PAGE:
Installing OT on the Mac

The DITA Open Toolkit User Guide devotes a lot of attention to Windows
and Linux but gives Mac OS X scant attention. The brief Mac installation section on page 58 simply says

Before installing DITA Open Toolkit and its prerequisite software on Mac OS X, check to see if any of the tools are already installed on your system and, if so, whether the version you have is supported (see System requirements and supported applications on page 47). Java is a core component of Mac OS X. Newer versions (10.5) of Mac OS X include JVM 1.5 by default. This version of the JDK includes Ant
and the Xalan-J XSLT processor, as well. Other tools you want to install may be included on the Mac OS X Developer's Tools on the product DVD.

To install the Toolkit, extract the zip file to your HOME directory, then edit your login rc file to include the Toolkit in your CLASSPATH.

You must use a Terminal window to enter commands on the command line.

If you have not changed your shell, enter this (you should be logged in as an account with adminsistrator privileges):

export CLASSPATH="$HOME/DITA-OT/lib:$HOME/DITA-OT/lib/dost.jar"

The .profile file and others created are "hidden" files. It's important to remember that Mac OS X is a BSD UNIX-based OS. All filenames that have a period before them are hidden under normal circumstances. However you can view these files in the Terminal using the ls -a option.

An easier method to install the OT on Mac is the following:

The DITA-OT "Full" aka "Easy" package has a "" command,
which purports to work on Mac OS X as well as on Linux. You can
source it with something like these two commands:


You may need to grant execute permissions on this startup script:

chmod +x

Other notes:

There's a Java Preferences application in the Java folder under
Utilities. You can use this to set which J2SE version to run.

Automator and AppleScript can run shell commands. Once you've figured
out what you need to run in Terminal, you should be able to transfer
these to either Automator or AppleScript, and add appropriate variables.






Alternate instructions from David J. B. Hollis on the Yahoo DITA user group if the above instructions do not work (and did not for me):

Firstly check out:

As of Ant 1.6, Ant looks in a user directory for config files and a lib.

I'm running Mac OS X.4, and I've installed the Developer Tools XCode 2

Mac OS X.4 is the min. spec. for running Java 1.5.

It's XCode 3 for OS X.5. I've not installed either, yet! (Soon,

Installing XCode puts a symlink from /usr/bin/ant to /Developer/Java/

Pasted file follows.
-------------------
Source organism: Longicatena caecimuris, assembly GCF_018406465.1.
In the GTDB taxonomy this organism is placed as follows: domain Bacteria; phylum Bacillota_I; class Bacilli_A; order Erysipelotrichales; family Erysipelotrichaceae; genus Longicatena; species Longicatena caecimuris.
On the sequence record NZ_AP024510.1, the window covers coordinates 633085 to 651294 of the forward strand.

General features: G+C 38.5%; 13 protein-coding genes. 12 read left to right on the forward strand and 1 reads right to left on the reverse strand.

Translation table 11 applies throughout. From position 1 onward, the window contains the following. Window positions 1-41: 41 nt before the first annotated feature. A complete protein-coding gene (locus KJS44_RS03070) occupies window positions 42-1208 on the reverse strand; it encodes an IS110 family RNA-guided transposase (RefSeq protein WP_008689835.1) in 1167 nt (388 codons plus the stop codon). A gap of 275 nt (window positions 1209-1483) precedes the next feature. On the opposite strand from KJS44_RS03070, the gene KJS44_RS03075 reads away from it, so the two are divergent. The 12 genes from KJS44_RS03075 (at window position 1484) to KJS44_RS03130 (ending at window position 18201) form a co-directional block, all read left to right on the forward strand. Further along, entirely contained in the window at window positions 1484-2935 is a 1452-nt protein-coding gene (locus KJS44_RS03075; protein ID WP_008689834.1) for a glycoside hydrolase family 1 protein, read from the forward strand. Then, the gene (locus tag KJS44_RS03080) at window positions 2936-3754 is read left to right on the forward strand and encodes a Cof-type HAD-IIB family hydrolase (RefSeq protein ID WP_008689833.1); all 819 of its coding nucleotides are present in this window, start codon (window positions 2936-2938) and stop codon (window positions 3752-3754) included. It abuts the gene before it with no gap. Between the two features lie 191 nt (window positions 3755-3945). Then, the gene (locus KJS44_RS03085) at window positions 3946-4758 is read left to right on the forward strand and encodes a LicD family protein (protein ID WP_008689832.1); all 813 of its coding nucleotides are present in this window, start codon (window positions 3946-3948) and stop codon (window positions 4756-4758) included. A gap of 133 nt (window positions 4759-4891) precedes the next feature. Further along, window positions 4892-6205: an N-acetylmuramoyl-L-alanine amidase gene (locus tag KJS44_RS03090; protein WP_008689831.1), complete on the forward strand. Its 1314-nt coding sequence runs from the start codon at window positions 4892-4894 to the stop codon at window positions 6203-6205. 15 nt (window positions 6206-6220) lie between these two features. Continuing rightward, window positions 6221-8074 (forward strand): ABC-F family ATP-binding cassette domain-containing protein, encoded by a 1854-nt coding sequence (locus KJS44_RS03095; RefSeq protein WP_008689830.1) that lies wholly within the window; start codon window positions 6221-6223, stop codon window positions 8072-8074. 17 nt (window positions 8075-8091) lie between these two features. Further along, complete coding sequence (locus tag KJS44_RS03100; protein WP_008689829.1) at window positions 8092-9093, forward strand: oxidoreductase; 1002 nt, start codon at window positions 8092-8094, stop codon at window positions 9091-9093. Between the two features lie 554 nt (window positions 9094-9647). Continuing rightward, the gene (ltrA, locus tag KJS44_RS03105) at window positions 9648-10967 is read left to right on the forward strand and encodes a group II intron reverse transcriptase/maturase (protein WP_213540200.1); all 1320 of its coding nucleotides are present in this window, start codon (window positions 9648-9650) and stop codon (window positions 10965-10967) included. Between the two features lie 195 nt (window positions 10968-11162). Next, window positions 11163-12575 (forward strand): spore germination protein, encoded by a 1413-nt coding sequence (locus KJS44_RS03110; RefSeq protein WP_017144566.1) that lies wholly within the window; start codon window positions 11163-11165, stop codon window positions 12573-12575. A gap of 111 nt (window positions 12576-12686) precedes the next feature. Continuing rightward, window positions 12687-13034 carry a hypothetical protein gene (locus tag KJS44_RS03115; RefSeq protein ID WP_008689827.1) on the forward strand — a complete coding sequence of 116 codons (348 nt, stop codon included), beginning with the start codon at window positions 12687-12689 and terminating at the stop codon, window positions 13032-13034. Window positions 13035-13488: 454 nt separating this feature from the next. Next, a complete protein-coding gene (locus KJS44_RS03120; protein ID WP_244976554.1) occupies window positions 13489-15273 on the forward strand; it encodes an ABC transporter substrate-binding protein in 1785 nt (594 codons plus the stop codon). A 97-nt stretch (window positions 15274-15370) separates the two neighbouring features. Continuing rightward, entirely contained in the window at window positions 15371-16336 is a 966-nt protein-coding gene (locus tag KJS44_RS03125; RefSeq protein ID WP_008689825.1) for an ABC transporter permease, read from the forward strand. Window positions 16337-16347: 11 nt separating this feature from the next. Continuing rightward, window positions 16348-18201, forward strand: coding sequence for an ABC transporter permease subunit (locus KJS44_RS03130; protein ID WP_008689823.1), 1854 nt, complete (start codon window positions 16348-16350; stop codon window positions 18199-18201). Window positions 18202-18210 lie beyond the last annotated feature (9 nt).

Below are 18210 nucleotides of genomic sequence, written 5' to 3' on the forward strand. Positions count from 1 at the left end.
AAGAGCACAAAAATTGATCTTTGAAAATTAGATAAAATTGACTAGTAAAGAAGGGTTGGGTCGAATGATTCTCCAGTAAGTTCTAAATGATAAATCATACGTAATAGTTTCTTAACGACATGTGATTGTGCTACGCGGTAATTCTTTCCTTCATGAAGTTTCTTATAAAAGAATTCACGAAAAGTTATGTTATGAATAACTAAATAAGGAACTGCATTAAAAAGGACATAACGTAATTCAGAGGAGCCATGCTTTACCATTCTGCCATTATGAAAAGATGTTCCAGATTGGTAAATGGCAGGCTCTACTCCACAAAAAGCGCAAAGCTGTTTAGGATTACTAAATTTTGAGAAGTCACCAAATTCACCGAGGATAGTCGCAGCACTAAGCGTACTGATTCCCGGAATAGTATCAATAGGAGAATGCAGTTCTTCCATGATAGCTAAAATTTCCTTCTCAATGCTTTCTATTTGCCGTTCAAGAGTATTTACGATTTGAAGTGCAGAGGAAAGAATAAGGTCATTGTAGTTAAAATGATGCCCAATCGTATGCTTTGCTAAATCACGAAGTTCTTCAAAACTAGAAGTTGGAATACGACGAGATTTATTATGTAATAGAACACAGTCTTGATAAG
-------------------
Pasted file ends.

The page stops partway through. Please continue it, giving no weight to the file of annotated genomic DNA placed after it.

This means you can just call 'ant' from the Terminal, without
bothering with paths.

If you'd rather not install XCode, then you can do something similar.
But first, I'd suggest running:

ls -l -a /usr/bin

and just check what's there!

Assuming there's no sign of ant in /usr/bin, then enter the following
in Terminal:

sudo ln -s ~/DITA-OT1.4.2.1/tools/ant/bin/ant /usr/bin/ant

(~ is a shortcut to the User directory; sudo gives you temporary root
privileges, and you'll be asked for your password)

In this and the following, edit DITA-OT1.4.2.1 to wherever you've
installed DITA.

You'll probably also need to make this an executable with:

chmod 777 ~/DITA-OT1.4.2.1/tools/ant/bin/ant

So, you can now call ant from the Terminal!

The next stage is to configure ant.

Ant will look for both ~/.antrc and ~/.ant/ant.conf

Now both these files, and the .ant directory are hidden. I decided
I'd rather have an ant.conf file which I can see and edit easily, so
I used another symlink. YMMV, and you can ignore the symlink.

Note, you can always use:  open -a TextEdit /path/to/file to open a
file in TextEdit from Terminal.

I created an Ant folder in Home, and saved ant.conf to it. ant.conf
contains the following:


DITA_HOME=`cd "$DITA_HOME" && pwd`

export ANT_HOME="$DITA_HOME"/tools/ant
#export ANT_HOME=/Developer/Java/Ant
export ANT_OPTS="-Xmx512m"
export ANT_ARGS="-lib $DITA_HOME/lib -Ddita.dir=$DITA_HOME"

OK, what does it do?

1. Sets up DITA_HOME, and makes sure it's a full path.

2. Uses DITA_HOME to define ANT_HOME

3. Commented out, if you have Developer Tools, uncomment this line to
use the XCode ant, and comment out the preceding.

4. Sets up ANT_OPTS with the memory requirements.

5. Sets up ANT_ARGS with the DITA OT lib directory, and the dita.dir

The -lib property can be used instead of defining CLASSPATH, with the
long list of jars. An absolute boon if you change jar configurations
at all! No need to edit CLASSPATH to match the revised configuration!

DITA_HOME is subsequently available for use in the Terminal.

So you can save these 7 lines in either ~/.antrc or ~/.ant/ant.conf
or create the symlink, to hook up ant.conf.

For the symlink, in Terminal, make a .ant directory in Home:

mkdir .ant

Then add the symlink to ant.conf in the Ant folder:

ln -s ~/Ant/ant.conf ~/.ant/ant.conf

So, that's it! To check it all works:

ant -diagnostics

This will tell you where ANT_HOME is, and what's on the CLASSPATH.
Check that dost.jar is there, and everything else!

Now run:

ant all -f DITA_HOME/build_demo.xml

to run the demo build

In summary:

1. symlink from /usr/bin to call ant. From either Developer Tools or
DITA tools.

2. ant.conf file to set up not just ant but dita.dir as well. Place
this somewhere in the user directory, possibly with another symlink.

3. There's no need for The symlinks and ant.conf are set
up once, and that's it!

Windows users can do something very similar. The syntaxt will be
different, and there's no equivalent to symlinks. But a local
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